When the Red Sox named Theo Epstein the youngest general manager in major league history in November 2002, the hope was that he’d be able to help accomplish what many before him couldn’t do: give the city of Boston a World Series title.
He did just that. Twice.
Yet after the Sox got swept by the Angels in the ALDS in 2009, missed the postseason in 2010 and then collapsed down the stretch in 2011, a lot of fans’ memories became somewhat clouded. The Boy Wonder who could once do no wrong became just as much a subject of scrutiny as anyone. It was a classic case of “what have you done for me lately?”
The criticism was understandable, as Epstein has tossed big money at players in recent years, and many of those players have never quite played to their full potential with the Sox. But why not lay the blame solely on those players who underperformed?
Sure, those players took (and take) the brunt of it, but the sky-high confidence that Red Sox Nation once had in Epstein diminished a bit in recent years to the point where he was no longer regarded as a larger-than-life figure. Suddenly, Epstein was just a good GM, not a hands-down future Hall-of-Fame GM.
But instead of harping on the Red Sox’ recent dark days, Epstein’s bold decision-making and aggressive nature, two much-needed qualities for the position that he held, need to be revered as the team gets set for life without the charismatic GM.
The Sox’ recent lack of playoff success is more the result of a lack of execution on the field than any wrongdoing on the part of Epstein or anyone in the front office. He consistently put the best product on the field — only the Sox have seen a reverse of fortunes when it comes to those transactions paying off.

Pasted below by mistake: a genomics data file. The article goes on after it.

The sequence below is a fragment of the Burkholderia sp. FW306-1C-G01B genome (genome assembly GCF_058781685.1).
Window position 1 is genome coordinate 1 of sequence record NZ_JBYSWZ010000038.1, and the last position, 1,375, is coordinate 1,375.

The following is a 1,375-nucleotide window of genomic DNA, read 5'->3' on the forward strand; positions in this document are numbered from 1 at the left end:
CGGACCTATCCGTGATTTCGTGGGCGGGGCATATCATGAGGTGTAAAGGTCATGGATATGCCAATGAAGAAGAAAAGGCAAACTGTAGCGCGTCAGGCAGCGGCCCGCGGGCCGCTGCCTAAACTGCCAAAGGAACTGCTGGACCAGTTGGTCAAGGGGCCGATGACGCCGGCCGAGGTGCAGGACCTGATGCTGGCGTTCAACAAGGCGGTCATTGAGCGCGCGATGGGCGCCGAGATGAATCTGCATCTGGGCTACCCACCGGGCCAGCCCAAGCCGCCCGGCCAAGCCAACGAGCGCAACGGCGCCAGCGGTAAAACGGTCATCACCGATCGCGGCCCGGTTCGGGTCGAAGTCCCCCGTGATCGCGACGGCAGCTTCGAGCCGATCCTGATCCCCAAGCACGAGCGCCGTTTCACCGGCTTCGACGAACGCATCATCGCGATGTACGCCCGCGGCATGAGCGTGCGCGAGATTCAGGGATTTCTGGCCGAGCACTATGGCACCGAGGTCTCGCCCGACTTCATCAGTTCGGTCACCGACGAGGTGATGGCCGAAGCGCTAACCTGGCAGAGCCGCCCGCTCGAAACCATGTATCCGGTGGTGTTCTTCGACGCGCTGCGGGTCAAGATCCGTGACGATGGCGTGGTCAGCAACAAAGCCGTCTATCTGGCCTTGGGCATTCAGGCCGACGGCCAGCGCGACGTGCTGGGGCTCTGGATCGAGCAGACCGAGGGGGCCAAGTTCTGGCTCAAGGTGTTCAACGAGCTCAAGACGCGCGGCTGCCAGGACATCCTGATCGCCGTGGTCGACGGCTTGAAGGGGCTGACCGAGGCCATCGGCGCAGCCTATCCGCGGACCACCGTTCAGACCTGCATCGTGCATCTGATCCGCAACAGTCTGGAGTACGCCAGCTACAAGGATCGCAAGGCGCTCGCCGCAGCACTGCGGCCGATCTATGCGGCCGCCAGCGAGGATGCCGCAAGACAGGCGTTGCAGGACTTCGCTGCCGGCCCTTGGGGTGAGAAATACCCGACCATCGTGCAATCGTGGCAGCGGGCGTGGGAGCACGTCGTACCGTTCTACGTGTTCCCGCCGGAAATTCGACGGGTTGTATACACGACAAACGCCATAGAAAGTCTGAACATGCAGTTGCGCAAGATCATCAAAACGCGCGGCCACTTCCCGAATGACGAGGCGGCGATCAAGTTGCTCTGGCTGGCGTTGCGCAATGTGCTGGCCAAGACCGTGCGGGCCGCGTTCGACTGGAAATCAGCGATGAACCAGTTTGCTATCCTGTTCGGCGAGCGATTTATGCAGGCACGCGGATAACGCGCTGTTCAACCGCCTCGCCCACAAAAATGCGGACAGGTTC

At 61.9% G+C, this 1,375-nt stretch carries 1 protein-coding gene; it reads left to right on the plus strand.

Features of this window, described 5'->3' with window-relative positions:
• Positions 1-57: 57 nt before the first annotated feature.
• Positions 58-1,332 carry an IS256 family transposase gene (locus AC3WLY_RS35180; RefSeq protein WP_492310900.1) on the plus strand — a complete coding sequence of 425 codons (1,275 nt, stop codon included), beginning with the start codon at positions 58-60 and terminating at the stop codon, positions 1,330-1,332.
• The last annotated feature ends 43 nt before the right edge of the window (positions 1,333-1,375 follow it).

The Sox had a solid foundation in place when Epstein took the reins in 2003, with Manny Ramirez, Pedro Martinez, Jason Varitek, Derek Lowe, Trot Nixon and Johnny Damon among those already in the fold. But in a one-month, five-day span in the winter of 2002-03, he added one of the most vocal leaders the team has ever seen, a batting champion and a potential future Hall of Famer in Kevin Millar, Bill Mueller and David Ortiz, respectively.
An ’03 midseason trade for Jeff Suppan, regarded as one of the big fish available at the time, didn’t quite pan out as hoped. But Epstein’s aggressiveness never waivered, as he went out and dealt for Curt Schilling and signed Keith Foulke the following offseason after watching the Sox suffer yet another close encounter with October glory.
It was the first real instance of Epstein and the new ownership showing off their win-at-all-costs mentality — a mentality that still holds true to this day.
But even those moves paled in comparison to Epstein’s decision to deal star shortstop and fan favorite Nomar Garciaparra to, ironically, the Cubs at the trade deadline in 2004. It wasn’t a hugely popular decision, but it eventually paid big dividends, as it helped springboard the Sox to their first title in 86 years.
Yes, Epstein also signed the likes of Edgar Renteria, Julio Lugo, J.D. Drew, Daisuke Matsuzaka and John Lackey, among others. But when you take his successful transactions into consideration, as well as his role in drafting Dustin Pedroia, Jacoby Ellsbury and Clay Buchholz, the positive decisions of his tenure far outweigh the negatives.
At the very least, Epstein’s moves have been a mixed bag. But it’s a mixed bag that’s been filled with a heavy batch of all-or-nothing. And more importantly, it’s been a mixed bag that’s helped lead the Sox to two World Series titles.
So while this season’s epic collapse might have left a bad taste in the mouths of Red Sox fans, it’s hardly the result of any wrongdoing on the part of the team’s now-former general manager. The Sox were again put in a position to win, and they were poised to do so for a better part of the season.
Epstein left on his own terms in order to pursure a new endeavor. And while someone like Ben Cherington, who knows the ins and outs of the Sox organization (having been in it since 1997), may be able to pick up right where he left off, we shouldn’t chalk it up as a foregone conclusion. Epstein is truly a special breed.
Nearly nine years, two World Series titles, a resignation and now a formal exit later, the book is closed on the Theo Epstein era in Boston. But it’s certainly been a book well worth reading.
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